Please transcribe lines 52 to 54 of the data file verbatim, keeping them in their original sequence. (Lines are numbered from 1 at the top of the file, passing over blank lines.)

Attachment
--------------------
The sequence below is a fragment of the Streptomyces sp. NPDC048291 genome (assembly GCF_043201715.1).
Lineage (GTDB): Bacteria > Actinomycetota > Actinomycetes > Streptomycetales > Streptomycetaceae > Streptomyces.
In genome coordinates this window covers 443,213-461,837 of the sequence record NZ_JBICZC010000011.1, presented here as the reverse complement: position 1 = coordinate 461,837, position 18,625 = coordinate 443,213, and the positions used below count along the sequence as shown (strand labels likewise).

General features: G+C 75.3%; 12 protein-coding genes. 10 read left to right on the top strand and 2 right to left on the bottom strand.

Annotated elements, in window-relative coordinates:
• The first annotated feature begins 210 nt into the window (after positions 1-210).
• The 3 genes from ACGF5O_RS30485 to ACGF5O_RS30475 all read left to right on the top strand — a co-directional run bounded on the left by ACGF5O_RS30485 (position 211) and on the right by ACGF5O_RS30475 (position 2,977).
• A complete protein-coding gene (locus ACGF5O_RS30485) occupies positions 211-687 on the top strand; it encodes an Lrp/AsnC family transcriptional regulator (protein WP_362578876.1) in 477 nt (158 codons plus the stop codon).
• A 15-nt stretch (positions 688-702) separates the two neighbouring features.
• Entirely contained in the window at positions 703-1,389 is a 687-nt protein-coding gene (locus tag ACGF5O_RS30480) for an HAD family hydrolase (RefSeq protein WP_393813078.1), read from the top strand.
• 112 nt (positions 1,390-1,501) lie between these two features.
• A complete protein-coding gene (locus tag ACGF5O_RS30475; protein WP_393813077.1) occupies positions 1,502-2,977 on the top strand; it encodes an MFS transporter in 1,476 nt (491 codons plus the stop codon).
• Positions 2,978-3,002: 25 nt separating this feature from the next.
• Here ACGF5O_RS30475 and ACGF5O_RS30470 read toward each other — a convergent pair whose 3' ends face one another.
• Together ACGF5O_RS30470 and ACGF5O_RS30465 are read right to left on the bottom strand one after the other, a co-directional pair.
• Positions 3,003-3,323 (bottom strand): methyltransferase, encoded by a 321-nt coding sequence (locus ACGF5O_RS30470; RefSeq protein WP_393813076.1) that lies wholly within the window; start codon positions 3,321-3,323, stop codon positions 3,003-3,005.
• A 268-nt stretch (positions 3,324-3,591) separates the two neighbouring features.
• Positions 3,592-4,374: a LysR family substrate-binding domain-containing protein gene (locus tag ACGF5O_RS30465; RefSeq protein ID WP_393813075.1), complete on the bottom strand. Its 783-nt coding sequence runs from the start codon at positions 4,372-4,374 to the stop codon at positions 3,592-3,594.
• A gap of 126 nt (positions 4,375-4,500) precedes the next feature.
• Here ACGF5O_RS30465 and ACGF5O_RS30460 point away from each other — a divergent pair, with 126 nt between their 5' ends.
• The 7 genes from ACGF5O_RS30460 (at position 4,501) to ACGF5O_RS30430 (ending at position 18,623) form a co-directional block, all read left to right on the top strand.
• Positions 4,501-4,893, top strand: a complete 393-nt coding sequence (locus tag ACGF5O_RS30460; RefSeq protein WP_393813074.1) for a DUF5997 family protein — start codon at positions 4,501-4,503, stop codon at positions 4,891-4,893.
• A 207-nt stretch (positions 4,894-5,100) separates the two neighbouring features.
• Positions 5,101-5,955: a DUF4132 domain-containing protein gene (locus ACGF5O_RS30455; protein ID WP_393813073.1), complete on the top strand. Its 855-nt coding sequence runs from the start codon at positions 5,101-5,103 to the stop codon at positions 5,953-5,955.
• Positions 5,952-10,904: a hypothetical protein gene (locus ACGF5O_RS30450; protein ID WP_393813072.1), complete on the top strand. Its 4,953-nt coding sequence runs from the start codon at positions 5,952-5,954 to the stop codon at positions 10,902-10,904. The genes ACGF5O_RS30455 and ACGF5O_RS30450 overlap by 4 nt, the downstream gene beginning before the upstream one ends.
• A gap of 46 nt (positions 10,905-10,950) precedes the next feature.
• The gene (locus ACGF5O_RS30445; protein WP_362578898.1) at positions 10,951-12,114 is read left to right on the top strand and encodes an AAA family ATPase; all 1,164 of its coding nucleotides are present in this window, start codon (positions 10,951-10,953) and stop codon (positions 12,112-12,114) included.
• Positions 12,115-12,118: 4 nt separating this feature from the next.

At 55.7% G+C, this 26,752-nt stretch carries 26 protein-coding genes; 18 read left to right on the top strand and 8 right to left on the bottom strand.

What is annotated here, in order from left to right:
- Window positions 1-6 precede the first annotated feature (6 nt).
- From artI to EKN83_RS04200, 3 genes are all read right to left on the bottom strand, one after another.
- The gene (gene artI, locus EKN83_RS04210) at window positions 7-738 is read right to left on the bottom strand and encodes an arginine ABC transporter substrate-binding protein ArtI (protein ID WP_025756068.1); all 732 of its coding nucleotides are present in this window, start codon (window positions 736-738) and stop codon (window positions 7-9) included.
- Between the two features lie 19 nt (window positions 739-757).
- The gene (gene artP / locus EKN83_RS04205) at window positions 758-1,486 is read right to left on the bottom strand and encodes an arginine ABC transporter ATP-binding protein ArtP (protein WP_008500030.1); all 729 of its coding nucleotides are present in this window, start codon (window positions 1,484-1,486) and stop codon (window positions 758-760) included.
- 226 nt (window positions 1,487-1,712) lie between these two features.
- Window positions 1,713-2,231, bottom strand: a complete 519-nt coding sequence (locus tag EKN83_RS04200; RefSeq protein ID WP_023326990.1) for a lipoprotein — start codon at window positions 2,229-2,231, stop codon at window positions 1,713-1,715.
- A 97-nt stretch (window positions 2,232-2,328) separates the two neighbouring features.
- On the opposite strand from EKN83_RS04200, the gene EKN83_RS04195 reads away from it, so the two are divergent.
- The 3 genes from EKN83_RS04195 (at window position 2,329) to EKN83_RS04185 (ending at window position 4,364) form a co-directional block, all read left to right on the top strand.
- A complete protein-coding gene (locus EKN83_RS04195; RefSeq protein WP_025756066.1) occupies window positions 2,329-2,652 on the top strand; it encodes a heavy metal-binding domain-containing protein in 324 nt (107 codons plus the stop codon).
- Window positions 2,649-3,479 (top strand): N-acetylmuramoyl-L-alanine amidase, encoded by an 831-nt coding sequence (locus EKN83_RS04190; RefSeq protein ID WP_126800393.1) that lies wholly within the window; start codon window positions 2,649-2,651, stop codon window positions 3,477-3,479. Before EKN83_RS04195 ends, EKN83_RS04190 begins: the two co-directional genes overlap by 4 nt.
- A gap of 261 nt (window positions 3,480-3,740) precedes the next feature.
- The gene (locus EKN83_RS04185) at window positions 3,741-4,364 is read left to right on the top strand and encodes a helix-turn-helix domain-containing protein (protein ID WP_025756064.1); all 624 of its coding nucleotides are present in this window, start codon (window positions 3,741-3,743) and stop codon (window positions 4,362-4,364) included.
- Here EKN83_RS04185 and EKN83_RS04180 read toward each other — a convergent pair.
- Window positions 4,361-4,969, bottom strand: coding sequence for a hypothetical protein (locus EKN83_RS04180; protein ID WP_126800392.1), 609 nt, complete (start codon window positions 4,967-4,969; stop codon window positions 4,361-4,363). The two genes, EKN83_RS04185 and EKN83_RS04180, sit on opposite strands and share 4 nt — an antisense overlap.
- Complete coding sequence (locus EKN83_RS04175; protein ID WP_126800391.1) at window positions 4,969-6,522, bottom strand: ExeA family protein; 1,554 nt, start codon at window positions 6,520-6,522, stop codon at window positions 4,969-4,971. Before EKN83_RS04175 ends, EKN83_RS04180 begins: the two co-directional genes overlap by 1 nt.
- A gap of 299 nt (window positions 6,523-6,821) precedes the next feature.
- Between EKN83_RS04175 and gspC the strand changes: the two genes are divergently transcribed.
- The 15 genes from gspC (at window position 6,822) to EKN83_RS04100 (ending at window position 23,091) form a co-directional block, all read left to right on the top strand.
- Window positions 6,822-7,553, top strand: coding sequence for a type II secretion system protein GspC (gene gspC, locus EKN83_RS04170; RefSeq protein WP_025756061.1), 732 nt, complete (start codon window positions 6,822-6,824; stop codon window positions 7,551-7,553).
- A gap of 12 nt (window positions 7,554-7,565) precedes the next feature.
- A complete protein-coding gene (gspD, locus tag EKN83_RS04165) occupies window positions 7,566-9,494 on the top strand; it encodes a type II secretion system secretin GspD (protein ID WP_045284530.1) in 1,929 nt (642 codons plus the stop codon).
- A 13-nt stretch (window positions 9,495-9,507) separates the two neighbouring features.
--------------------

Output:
- A gap of 12 nt (window positions 7,554-7,565) precedes the next feature.
- A complete protein-coding gene (gspD, locus tag EKN83_RS04165) occupies window positions 7,566-9,494 on the top strand; it encodes a type II secretion system secretin GspD (protein ID WP_045284530.1) in 1,929 nt (642 codons plus the stop codon).
- A 13-nt stretch (window positions 9,495-9,507) separates the two neighbouring features.